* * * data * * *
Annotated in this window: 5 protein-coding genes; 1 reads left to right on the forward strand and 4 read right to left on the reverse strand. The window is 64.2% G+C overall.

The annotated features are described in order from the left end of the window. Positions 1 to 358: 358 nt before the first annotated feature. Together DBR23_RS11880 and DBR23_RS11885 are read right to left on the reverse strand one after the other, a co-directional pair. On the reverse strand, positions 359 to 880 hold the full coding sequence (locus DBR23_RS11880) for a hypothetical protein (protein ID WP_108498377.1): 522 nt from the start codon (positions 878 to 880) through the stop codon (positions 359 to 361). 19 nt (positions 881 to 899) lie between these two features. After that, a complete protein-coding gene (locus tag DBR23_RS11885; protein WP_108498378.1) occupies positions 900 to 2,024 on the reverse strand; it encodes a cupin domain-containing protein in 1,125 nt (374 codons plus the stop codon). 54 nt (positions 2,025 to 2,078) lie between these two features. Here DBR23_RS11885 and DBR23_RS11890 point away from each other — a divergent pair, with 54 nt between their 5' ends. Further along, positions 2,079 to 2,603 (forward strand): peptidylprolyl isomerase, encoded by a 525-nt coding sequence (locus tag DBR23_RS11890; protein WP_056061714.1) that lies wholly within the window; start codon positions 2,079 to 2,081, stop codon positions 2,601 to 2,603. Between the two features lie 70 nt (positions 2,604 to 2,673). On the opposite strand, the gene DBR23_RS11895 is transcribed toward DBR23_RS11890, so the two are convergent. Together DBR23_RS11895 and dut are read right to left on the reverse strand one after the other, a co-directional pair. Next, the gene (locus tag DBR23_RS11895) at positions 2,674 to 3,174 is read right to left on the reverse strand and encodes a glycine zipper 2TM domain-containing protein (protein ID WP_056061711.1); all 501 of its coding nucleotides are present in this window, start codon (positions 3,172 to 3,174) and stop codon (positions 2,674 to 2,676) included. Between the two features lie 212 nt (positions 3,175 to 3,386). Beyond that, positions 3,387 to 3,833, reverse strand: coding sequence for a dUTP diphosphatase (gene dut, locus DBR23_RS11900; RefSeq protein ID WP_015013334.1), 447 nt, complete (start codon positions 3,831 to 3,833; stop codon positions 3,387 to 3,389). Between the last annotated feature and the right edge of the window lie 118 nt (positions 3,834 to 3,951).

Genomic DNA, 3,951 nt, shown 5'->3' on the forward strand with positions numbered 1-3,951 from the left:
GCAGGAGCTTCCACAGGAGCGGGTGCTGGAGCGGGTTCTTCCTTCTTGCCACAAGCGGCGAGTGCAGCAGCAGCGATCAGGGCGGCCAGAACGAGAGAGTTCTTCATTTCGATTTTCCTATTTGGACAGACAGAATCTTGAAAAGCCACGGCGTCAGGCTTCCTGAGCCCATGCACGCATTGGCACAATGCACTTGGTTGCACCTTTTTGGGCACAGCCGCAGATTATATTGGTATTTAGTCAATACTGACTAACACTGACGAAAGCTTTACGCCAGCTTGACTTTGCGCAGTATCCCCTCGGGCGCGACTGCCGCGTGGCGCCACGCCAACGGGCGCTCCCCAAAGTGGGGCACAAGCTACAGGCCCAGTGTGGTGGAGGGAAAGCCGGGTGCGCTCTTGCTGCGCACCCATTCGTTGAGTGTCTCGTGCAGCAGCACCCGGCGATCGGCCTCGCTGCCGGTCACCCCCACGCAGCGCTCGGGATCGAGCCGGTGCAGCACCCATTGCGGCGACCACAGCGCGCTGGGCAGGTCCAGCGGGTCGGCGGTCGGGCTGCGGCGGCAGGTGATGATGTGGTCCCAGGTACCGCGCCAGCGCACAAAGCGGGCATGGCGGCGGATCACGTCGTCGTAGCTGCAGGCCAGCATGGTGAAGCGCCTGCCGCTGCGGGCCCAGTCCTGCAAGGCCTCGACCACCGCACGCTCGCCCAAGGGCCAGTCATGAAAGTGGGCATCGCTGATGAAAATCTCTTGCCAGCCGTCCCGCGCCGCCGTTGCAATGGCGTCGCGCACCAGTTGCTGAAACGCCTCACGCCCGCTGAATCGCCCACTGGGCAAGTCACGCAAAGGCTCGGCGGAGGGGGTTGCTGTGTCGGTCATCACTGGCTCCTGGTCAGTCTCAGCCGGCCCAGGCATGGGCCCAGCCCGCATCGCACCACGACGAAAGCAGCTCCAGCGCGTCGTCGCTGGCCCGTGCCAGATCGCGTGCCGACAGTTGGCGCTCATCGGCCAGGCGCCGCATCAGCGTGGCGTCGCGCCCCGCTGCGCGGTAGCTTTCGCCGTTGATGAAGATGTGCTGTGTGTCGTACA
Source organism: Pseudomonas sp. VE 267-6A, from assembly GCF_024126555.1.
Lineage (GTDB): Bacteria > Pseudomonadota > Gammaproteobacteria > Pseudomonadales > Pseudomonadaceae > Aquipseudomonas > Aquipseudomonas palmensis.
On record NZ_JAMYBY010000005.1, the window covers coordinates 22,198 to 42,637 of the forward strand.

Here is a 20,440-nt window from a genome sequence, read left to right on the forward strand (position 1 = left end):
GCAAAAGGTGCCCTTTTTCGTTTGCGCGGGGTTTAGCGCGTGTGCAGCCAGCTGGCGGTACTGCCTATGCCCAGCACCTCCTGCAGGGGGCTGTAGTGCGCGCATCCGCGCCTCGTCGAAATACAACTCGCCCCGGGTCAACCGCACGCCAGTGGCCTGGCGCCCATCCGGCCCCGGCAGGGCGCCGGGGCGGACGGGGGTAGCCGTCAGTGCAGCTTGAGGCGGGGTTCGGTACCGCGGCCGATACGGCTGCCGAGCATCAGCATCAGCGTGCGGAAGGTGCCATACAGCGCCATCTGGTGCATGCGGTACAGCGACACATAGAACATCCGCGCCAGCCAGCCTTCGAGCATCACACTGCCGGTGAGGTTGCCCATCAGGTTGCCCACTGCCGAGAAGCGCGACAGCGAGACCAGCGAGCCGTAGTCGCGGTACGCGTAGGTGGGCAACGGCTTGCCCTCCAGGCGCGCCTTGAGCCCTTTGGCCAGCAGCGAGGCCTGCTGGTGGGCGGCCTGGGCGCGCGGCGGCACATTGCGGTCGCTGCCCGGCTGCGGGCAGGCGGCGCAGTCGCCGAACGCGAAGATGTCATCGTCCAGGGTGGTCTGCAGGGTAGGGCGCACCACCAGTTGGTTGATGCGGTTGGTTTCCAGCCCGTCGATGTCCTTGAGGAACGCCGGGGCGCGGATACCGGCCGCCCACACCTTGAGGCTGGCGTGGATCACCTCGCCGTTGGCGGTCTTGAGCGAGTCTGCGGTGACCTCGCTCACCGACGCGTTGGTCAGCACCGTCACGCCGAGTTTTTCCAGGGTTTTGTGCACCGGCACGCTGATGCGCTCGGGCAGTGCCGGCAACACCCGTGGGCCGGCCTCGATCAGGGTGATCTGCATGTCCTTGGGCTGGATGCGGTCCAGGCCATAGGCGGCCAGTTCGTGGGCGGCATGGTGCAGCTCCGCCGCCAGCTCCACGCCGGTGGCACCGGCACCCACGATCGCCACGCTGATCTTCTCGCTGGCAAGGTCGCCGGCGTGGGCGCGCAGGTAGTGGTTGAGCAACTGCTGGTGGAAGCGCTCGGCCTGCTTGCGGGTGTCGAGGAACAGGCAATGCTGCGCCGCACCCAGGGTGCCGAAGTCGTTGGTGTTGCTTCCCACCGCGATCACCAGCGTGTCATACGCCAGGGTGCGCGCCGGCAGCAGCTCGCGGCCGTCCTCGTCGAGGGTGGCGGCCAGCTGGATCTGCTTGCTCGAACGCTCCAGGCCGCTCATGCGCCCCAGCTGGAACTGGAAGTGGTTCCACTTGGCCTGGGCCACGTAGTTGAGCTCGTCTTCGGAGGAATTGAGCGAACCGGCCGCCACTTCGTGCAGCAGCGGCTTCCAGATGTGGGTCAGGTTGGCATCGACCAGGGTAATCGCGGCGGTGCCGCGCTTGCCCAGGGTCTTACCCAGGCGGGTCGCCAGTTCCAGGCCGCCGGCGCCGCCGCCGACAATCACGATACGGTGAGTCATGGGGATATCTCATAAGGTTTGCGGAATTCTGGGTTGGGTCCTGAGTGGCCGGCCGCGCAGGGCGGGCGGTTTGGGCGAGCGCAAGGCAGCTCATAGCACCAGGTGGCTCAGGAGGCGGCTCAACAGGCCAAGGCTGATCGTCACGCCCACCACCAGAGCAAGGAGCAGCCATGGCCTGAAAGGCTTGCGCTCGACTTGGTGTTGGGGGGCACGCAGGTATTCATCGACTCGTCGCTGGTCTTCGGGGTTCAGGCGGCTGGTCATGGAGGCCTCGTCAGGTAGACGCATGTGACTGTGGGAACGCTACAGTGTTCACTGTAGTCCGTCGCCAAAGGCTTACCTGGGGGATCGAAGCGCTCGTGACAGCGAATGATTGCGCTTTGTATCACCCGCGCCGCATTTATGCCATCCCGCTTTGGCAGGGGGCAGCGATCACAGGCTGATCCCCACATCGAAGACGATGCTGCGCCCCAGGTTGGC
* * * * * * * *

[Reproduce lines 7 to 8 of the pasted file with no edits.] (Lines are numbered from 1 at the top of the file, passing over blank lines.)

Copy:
On record NZ_JAMYBY010000005.1, the window covers coordinates 22,198 to 42,637 of the forward strand.

Here is a 20,440-nt window from a genome sequence, read left to right on the forward strand (position 1 = left end):